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“E” the People: Do U.S. Municipal Government Web Sites Support Public Involvement?

Authors

  • James K. Scott

    Corresponding author
    1. University of Missouri
      James K. Scott is an associate professor at the Truman School of Public Affairs, University of Missouri–Columbia. His research interests include community conflict management and Internet use in community governance. His papers have recently appeared in State and Local Government Review, Public Administration Review, and Community Development.E-mail: scottj@missouri.edu.
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James K. Scott is an associate professor at the Truman School of Public Affairs, University of Missouri–Columbia. His research interests include community conflict management and Internet use in community governance. His papers have recently appeared in State and Local Government Review, Public Administration Review, and Community Development.E-mail: scottj@missouri.edu.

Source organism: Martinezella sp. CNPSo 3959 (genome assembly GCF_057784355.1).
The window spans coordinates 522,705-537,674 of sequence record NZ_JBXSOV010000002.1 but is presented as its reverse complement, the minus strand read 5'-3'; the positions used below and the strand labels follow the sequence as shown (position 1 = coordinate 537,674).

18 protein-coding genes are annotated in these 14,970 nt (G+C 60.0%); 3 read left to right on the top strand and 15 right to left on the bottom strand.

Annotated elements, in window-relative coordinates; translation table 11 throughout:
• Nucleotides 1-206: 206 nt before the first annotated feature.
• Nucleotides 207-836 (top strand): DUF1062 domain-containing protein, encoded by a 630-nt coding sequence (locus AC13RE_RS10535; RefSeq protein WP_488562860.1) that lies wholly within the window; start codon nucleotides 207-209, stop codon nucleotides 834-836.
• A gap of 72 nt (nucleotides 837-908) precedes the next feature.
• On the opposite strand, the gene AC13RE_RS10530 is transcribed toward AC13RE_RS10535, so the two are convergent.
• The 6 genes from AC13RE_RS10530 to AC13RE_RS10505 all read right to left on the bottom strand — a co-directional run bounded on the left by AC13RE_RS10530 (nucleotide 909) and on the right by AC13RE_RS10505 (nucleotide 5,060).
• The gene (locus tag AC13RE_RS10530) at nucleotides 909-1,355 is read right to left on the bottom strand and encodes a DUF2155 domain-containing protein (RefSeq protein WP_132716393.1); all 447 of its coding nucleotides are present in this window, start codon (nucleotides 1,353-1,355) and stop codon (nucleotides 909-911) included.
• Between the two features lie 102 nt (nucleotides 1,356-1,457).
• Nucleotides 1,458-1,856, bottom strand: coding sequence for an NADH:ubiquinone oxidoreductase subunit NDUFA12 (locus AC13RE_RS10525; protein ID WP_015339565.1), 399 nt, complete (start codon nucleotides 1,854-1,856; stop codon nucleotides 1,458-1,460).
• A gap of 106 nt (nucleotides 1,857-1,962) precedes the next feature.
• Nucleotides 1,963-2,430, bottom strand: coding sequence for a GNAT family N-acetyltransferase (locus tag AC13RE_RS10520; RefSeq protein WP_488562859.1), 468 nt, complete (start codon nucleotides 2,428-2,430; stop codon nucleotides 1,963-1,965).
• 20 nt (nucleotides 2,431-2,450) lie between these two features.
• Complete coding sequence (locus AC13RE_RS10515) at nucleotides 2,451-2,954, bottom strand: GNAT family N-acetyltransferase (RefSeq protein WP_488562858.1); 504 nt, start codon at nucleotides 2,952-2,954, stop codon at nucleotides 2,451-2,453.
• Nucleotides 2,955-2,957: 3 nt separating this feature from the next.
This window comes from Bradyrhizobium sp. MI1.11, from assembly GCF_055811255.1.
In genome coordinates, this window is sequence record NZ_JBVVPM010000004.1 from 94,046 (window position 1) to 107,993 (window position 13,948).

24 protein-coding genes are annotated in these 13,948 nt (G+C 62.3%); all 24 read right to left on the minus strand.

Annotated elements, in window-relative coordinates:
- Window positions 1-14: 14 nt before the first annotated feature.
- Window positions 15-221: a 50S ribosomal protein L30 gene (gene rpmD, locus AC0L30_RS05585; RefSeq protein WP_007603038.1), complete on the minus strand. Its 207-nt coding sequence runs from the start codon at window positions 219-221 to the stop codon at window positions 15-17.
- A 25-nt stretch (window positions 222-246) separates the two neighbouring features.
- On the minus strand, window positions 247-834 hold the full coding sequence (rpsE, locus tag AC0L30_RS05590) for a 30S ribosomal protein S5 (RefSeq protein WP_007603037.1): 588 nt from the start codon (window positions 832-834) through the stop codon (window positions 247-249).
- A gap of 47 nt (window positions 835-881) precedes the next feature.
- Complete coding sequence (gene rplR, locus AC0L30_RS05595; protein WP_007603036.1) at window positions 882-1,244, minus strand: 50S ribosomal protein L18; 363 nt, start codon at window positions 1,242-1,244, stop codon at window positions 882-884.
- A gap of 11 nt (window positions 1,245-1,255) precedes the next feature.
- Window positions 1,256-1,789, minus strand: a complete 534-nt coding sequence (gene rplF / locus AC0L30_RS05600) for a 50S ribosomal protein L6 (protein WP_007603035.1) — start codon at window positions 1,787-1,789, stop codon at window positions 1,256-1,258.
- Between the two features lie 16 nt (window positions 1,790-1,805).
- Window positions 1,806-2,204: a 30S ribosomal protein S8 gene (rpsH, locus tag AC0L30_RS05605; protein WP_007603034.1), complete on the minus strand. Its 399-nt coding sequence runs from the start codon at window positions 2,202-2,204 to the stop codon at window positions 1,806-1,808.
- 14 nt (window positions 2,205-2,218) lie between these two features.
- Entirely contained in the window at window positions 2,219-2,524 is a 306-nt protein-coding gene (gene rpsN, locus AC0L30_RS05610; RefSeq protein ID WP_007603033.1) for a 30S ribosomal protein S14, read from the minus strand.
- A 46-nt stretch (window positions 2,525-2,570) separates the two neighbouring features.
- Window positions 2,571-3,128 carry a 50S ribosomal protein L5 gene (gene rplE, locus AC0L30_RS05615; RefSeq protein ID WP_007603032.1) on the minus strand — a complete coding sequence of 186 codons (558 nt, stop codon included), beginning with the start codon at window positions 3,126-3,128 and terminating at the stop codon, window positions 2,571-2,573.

Abstract

To what extent do local government Web sites support practical, meaningful public involvement? Fifteen years after the adoption and diffusion of the World Wide Web, the answer to this question remains cloudy and controversial. The promise—and peril—of Web-based public involvement, known as e-democracy, has been widely debated. Much of the debate has focused on theoretical abstractions or extrapolations of current political or technological trends. Empirical studies have been limited to reports on pilot projects, case studies, or special population surveys. This paper contributes to our empirical understanding of the question. It reports results of a recent comprehensive survey of official government Web sites in the principal cities of the 100 largest U.S. metropolitan areas. In particular, it examines whether and how U.S. city government Web sites facilitate users’ involvement in local public issues.

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